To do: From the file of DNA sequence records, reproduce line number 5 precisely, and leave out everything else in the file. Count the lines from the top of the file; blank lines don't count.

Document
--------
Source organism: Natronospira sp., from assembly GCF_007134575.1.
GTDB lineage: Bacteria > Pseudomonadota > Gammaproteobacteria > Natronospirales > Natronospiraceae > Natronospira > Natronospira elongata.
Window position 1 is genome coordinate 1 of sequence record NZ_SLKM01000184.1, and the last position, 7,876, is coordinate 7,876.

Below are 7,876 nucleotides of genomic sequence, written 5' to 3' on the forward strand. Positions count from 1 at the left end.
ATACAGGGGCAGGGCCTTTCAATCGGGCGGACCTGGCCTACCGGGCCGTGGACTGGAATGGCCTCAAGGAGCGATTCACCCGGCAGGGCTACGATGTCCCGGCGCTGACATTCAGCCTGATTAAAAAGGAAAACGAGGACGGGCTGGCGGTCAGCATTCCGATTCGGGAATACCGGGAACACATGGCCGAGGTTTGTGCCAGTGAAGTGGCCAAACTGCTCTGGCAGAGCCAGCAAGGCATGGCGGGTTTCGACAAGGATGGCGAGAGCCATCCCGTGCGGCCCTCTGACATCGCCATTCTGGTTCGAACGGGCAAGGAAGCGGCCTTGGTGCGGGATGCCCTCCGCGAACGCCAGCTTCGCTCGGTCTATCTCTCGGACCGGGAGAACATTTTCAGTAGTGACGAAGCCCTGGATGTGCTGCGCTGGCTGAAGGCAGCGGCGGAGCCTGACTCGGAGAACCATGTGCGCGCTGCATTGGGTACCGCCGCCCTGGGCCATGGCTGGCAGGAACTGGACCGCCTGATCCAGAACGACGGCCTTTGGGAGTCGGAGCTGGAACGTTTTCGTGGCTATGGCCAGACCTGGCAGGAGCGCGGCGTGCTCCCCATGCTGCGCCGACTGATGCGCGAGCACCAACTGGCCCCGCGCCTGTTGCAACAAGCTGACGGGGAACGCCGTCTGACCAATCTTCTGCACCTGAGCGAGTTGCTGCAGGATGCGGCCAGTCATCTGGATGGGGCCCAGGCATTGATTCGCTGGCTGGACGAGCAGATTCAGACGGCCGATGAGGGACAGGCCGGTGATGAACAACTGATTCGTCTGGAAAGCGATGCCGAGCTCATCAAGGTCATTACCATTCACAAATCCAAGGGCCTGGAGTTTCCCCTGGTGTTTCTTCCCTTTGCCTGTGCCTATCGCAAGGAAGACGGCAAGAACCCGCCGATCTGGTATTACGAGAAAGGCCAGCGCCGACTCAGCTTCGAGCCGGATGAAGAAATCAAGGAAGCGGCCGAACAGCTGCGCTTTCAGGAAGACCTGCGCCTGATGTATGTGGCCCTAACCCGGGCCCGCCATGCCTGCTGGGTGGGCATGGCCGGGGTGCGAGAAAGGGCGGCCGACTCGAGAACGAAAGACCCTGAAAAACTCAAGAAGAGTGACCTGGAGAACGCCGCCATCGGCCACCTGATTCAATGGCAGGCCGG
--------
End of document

ATACAGGGGCAGGGCCTTTCAATCGGGCGGACCTGGCCTACCGGGCCGTGGACTGGAATGGCCTCAAGGAGCGATTCACCCGGCAGGGCTACGATGTCCCGGCGCTGACATTCAGCCTGATTAAAAAGGAAAACGAGGACGGGCTGGCGGTCAGCATTCCGATTCGGGAATACCGGGAACACATGGCCGAGGTTTGTGCCAGTGAAGTGGCCAAACTGCTCTGGCAGAGCCAGCAAGGCATGGCGGGTTTCGACAAGGATGGCGAGAGCCATCCCGTGCGGCCCTCTGACATCGCCATTCTGGTTCGAACGGGCAAGGAAGCGGCCTTGGTGCGGGATGCCCTCCGCGAACGCCAGCTTCGCTCGGTCTATCTCTCGGACCGGGAGAACATTTTCAGTAGTGACGAAGCCCTGGATGTGCTGCGCTGGCTGAAGGCAGCGGCGGAGCCTGACTCGGAGAACCATGTGCGCGCTGCATTGGGTACCGCCGCCCTGGGCCATGGCTGGCAGGAACTGGACCGCCTGATCCAGAACGACGGCCTTTGGGAGTCGGAGCTGGAACGTTTTCGTGGCTATGGCCAGACCTGGCAGGAGCGCGGCGTGCTCCCCATGCTGCGCCGACTGATGCGCGAGCACCAACTGGCCCCGCGCCTGTTGCAACAAGCTGACGGGGAACGCCGTCTGACCAATCTTCTGCACCTGAGCGAGTTGCTGCAGGATGCGGCCAGTCATCTGGATGGGGCCCAGGCATTGATTCGCTGGCTGGACGAGCAGATTCAGACGGCCGATGAGGGACAGGCCGGTGATGAACAACTGATTCGTCTGGAAAGCGATGCCGAGCTCATCAAGGTCATTACCATTCACAAATCCAAGGGCCTGGAGTTTCCCCTGGTGTTTCTTCCCTTTGCCTGTGCCTATCGCAAGGAAGACGGCAAGAACCCGCCGATCTGGTATTACGAGAAAGGCCAGCGCCGACTCAGCTTCGAGCCGGATGAAGAAATCAAGGAAGCGGCCGAACAGCTGCGCTTTCAGGAAGACCTGCGCCTGATGTATGTGGCCCTAACCCGGGCCCGCCATGCCTGCTGGGTGGGCATGGCCGGGGTGCGAGAAAGGGCGGCCGACTCGAGAACGAAAGACCCTGAAAAACTCAAGAAGAGTGACCTGGAGAACGCCGCCATCGGCCACCTGATTCAATGGCAGGCCGG